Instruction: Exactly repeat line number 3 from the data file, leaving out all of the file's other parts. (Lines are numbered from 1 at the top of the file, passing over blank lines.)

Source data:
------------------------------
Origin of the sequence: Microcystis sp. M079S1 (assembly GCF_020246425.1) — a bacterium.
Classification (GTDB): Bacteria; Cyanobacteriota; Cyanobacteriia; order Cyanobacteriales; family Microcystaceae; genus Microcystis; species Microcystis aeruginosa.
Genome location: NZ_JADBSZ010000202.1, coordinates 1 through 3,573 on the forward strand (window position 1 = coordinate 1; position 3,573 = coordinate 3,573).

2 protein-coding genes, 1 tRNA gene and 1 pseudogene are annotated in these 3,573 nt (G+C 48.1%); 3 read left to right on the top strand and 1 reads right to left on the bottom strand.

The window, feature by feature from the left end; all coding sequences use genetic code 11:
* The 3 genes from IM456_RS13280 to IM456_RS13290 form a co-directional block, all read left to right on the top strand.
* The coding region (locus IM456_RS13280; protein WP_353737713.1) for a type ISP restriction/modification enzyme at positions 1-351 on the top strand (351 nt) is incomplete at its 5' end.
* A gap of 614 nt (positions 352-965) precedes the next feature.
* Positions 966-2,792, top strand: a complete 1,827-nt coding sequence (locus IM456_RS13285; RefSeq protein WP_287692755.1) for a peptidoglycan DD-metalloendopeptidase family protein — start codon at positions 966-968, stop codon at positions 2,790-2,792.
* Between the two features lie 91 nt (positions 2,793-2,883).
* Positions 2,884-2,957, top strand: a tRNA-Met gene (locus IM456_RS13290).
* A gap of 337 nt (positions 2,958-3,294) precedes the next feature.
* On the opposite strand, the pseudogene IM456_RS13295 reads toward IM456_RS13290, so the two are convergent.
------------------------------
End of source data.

Genome location: NZ_JADBSZ010000202.1, coordinates 1 through 3,573 on the forward strand (window position 1 = coordinate 1; position 3,573 = coordinate 3,573).